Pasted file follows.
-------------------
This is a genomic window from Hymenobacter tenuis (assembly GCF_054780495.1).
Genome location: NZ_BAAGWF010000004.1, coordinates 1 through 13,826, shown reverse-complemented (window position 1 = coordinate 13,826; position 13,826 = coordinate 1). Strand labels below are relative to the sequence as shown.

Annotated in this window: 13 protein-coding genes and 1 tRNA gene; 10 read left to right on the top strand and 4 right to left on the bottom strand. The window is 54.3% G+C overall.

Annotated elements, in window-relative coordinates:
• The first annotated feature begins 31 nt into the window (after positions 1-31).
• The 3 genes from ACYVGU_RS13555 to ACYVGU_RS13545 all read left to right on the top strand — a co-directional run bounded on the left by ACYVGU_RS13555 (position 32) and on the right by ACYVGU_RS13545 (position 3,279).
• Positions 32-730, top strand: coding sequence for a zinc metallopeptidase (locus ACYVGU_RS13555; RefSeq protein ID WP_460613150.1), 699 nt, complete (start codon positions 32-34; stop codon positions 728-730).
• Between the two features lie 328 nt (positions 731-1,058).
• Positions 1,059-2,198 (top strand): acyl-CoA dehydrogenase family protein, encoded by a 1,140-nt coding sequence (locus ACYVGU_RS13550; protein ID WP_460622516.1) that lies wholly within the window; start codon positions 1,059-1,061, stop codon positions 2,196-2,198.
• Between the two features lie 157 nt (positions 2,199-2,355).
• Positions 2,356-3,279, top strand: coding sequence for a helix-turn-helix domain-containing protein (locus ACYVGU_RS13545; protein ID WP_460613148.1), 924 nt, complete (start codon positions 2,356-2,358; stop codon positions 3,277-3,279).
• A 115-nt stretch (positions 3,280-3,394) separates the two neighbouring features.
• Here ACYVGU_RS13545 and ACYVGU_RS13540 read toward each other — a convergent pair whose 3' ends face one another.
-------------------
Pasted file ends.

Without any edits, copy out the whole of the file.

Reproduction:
This is a genomic window from Hymenobacter tenuis (assembly GCF_054780495.1).
Genome location: NZ_BAAGWF010000004.1, coordinates 1 through 13,826, shown reverse-complemented (window position 1 = coordinate 13,826; position 13,826 = coordinate 1). Strand labels below are relative to the sequence as shown.

Annotated in this window: 13 protein-coding genes and 1 tRNA gene; 10 read left to right on the top strand and 4 right to left on the bottom strand. The window is 54.3% G+C overall.

Annotated elements, in window-relative coordinates:
• The first annotated feature begins 31 nt into the window (after positions 1-31).
• The 3 genes from ACYVGU_RS13555 to ACYVGU_RS13545 all read left to right on the top strand — a co-directional run bounded on the left by ACYVGU_RS13555 (position 32) and on the right by ACYVGU_RS13545 (position 3,279).
• Positions 32-730, top strand: coding sequence for a zinc metallopeptidase (locus ACYVGU_RS13555; RefSeq protein ID WP_460613150.1), 699 nt, complete (start codon positions 32-34; stop codon positions 728-730).
• Between the two features lie 328 nt (positions 731-1,058).
• Positions 1,059-2,198 (top strand): acyl-CoA dehydrogenase family protein, encoded by a 1,140-nt coding sequence (locus ACYVGU_RS13550; protein ID WP_460622516.1) that lies wholly within the window; start codon positions 1,059-1,061, stop codon positions 2,196-2,198.
• Between the two features lie 157 nt (positions 2,199-2,355).
• Positions 2,356-3,279, top strand: coding sequence for a helix-turn-helix domain-containing protein (locus ACYVGU_RS13545; protein ID WP_460613148.1), 924 nt, complete (start codon positions 2,356-2,358; stop codon positions 3,277-3,279).
• A 115-nt stretch (positions 3,280-3,394) separates the two neighbouring features.
• Here ACYVGU_RS13545 and ACYVGU_RS13540 read toward each other — a convergent pair whose 3' ends face one another.